Managing Aquifer Recharge (MAR)

Artificial Aquifer Recharge in Hong Phong District, Binh Thuan Province, Vietnam

IN MEMORY OF PROF. PAOLO BONO

In recognition of Prof Paolo Bono's invaluable contribution to the fields of hydrogelogical sciences we take this opportunity to celebrate his life, inexhaustible enthusiasm for research and invaluable commitment to capacity building as well as his exceptional scientific achievements with outstanding integrity, knowledge and great generosity.

Prof. Bono’s contribution to the Vietnamese projects, as a major scientific adviser from 2005 to 2011, focused on training of theoretical and practical aspects of field hydrogeology, hydrogeochemistry and water stable isotopes characterization, through several field investigation campaigns in the Provinces of Binh Thuan, Ninh Thuan, Ninh Binh and Ha Giang.

Prof. Bono passed away in his house in Latina (Italy) on 14 February 2012 and will be dearly missed.

The Project Team:
UNESCO Jakarta
Institute of Geophysics and Institute of Geological Sciences, Vietnamese Academy of Science and Technology, Ha Noi,
Division of Water Resources Planning and Investigation for the South of Vietnam, Ho Chi Minh.

Managing Aquifer Recharge (MAR)
Artificial Aquifer Recharge in Hong Phong District, Binh Thuan Province, Vietnam

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Groundwater is the main source for rural and urban water supplies in South East Asia. Over recent years, increasing extraction to meet rising demand for domestic supplies and irrigation has raised concern for the long-term sustainability of the resource and livelihoods it supports. In other cases the human impact has changed the natural hydrological cycle and threatened already scarce resources. This is the case of Hong Phong District, Binh Thuan Province, South Viet Nam. The Binh Thuan Province, whose principal city is Phan Tiet, is located along the coastal plain in the lower part of Central East Viet Nam and extends for approximately 8,000 km2, with a total population of one million. As massive desertification resulted since 1975, due to both human impact and reduction in rainfall of about 20% in the last 50 years, the area suffers considerable water shortage during the dry season.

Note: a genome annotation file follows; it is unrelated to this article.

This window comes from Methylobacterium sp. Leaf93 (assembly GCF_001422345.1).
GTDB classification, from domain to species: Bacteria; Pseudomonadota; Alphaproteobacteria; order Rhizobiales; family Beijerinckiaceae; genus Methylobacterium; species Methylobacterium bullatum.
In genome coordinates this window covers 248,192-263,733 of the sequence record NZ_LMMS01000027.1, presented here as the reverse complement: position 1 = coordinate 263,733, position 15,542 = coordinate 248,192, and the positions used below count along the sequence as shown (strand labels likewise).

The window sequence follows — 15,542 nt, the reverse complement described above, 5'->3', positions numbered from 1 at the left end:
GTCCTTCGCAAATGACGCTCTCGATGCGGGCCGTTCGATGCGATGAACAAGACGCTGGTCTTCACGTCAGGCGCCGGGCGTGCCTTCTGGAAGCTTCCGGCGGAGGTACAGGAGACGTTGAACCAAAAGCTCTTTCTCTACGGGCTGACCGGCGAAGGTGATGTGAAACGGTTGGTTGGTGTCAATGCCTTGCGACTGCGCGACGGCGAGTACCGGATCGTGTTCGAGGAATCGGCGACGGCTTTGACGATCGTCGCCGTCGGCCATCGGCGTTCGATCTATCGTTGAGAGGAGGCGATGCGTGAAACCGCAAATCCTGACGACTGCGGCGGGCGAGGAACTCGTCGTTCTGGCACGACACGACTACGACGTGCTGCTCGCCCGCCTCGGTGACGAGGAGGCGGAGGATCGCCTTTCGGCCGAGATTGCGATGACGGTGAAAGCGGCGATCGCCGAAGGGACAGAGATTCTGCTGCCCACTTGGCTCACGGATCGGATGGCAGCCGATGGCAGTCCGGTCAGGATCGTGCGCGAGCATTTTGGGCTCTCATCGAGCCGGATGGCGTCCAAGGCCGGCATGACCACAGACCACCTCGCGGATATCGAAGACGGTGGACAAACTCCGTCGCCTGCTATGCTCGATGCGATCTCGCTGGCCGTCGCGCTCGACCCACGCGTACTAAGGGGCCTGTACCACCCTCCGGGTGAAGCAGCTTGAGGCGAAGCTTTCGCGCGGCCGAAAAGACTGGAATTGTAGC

In order to fight desertification, best practices on ecosystems rehabilitation as well as remediation techniques to restore aquifer systems and groundwater storage capacity, are been developed in Hong Phong district, located about 25 km NE of Phan Tiet. The project includes three major components, such as a) research and investigation, b) development of a pilot project to supply water for different use, c) capacity building through various international and local training courses/workshops and community involvement in order to sustain the project in the long run.

Lesson learned
Particular attention has been paid to the interpretation of the geological-hydrogeological-environmental asset of the area with particular reference to groundwater occurrences. Important results have been achieved through the investigation, which has been carried out so far:


  • Due to the removal of the land cover the piezometric head of the aquifer has risen and outcrops in low morphological depressed area as a consequence of direct infiltration into the sand aquifer during the last 30 years (since the removal of the land cover)

  • Groundwater can be abstracted and used after natural filtration for different uses (human and agricultural)

  • The particular geo-hydrological asset of the area represented by a semipermeable bedrock and porous material (sand dunes) with a thickness of up to 150 m would allow the use of SAR (Storage and Aquifer Recovery) techniques by conveying rainfall during rainy season and recovery of the resource during the dry period (December-March).